4. before install the embedded driver, the laptop LCD is the primary display;

i did the following things:
1. change ssigd.inf by doing "pcf2iegd.exe -inf sample.pcf >sample.inf", add the sample.inf to ssigd.inf, sample.pcf same as Ziglio;
2. after install, i check the registry, the setup.exe does write the proper info into the registry;

Ziglio, you didn't manage to import the settings in the registry automatically, some reason:
1) uninstall the embedded drivers firstly;
2) add the sample.inf not just under [ssigd_SoftwareDeviceSettings_nap], you should add the sample.inf above the " ;===============================================================================

3. it can output 1280x720/60Hz to my Sony TV, i found the TV became the primary display, and the second is inactive, at the same time the laptop LCD being shutdown;

after that, i did following things trying to resolve the problem:
1. in the display property windows, i choose the second display and select "let windows desktop extend to this display", it doesn't work
2. if i set the laptop LCD laptop as primary display, then TV and laptop both have no video;
3. i go to displayconfig in advanced setting, i choose twin, clone, none of them work(default is single);
4. update the latest bios a08, D400 has only two choice: a) video out to the system, b) video out to dock, none of them work;

i feel very frustrated, could someone help me, thanks in advance.

Posts: 1

« Reply #14 on: November 13, 2006, 02:03:56 PM »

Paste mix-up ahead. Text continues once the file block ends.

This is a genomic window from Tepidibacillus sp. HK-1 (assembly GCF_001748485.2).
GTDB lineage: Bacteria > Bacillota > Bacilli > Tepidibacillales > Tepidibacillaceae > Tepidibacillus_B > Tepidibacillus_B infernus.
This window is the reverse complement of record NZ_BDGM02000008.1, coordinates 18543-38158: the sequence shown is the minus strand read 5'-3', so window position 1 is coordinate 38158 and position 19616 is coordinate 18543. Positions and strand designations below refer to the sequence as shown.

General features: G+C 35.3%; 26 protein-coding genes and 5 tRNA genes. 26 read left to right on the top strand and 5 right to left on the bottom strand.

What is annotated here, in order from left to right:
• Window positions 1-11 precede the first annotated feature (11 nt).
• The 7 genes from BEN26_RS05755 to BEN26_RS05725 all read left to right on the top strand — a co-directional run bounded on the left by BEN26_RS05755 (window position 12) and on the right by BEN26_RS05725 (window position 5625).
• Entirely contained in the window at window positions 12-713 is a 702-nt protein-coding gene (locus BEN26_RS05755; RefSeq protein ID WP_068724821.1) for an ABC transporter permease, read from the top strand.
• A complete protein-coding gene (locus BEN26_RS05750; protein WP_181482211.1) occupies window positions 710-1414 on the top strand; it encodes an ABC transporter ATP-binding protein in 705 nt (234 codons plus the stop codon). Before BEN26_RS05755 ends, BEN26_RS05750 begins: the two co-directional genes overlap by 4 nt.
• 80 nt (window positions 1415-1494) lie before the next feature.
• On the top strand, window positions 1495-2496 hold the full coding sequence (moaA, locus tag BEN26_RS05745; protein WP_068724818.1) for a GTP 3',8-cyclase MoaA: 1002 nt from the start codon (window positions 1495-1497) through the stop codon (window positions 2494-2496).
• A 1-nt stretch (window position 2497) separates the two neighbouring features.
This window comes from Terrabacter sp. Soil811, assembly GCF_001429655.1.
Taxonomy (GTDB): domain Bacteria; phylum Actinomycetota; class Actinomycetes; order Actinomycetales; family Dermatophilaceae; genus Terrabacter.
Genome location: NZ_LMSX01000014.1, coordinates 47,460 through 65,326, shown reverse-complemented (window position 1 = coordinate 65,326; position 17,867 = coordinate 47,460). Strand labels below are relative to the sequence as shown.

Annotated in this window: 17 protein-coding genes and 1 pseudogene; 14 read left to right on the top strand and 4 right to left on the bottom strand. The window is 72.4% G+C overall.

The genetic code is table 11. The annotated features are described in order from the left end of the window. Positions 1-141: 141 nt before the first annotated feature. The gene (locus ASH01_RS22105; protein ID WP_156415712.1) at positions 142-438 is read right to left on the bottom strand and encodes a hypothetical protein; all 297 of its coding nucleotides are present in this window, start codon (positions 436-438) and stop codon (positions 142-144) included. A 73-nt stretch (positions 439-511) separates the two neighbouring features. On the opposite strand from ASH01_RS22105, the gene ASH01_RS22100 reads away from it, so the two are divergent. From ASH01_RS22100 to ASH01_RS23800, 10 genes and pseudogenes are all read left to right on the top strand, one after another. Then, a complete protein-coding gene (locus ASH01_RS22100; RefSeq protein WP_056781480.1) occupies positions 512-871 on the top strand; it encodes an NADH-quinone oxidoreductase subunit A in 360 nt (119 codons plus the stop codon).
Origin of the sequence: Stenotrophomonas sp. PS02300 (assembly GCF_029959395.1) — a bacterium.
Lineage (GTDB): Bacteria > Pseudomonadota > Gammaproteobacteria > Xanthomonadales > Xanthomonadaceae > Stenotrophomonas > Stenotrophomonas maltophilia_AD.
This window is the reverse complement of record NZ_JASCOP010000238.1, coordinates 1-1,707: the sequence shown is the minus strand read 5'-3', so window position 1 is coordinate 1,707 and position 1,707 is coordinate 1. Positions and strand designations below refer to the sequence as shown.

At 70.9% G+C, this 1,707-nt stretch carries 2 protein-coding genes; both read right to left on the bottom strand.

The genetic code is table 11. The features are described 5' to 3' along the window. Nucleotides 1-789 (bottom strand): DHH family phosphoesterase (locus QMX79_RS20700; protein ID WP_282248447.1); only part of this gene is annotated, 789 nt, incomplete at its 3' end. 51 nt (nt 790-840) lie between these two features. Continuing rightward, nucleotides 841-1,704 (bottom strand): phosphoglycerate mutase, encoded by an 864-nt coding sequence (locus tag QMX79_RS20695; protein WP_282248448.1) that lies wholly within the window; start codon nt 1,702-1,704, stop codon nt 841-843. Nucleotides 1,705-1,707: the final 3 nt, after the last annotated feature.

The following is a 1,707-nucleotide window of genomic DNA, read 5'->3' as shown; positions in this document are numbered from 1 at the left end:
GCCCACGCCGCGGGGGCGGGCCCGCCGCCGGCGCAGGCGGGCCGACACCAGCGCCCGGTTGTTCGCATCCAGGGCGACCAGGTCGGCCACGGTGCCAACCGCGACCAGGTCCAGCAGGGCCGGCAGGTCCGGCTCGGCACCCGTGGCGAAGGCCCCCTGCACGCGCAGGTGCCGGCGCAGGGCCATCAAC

Sorry for asking such an elementary question, but I can't seem to find the answer elsewhere, and this looks like a knowledgable group.

How do you find out what modes ARE in the vbios?
Is it as simple as looking at the DISPLAY Properties in the control panel, then
Advanced->Adapter->List All Modes?

I already have clicked on the "Hide modes this monitor cannot display" button. If so, then I see 1920x1080p in there for various refresh rates.

The reason I ask is I am running a 945g chipset, sun0567 monitor (can find no signed .inf file for this), and want 1920x1080 output. Preferably interlaced and progressive but I'll settle for one or the other for now. The monitor is well capable of 1920x1080, but everything over 1600x1200 results in scrolling desktop.

GMA drivers show nothing above 1600x1200.

MOBO is ECS 945G-M3 Viiv. Neither Intel nor ECS give me any help. They are both useless resources so far.

If I uninstall the GMA drivers, I can get 1920x1440, 16bit (which is still of little value to me).



p.s. Latest bios/vga/gma drivers, and used powerstrip to write a new .inf file (but unsigned, of course).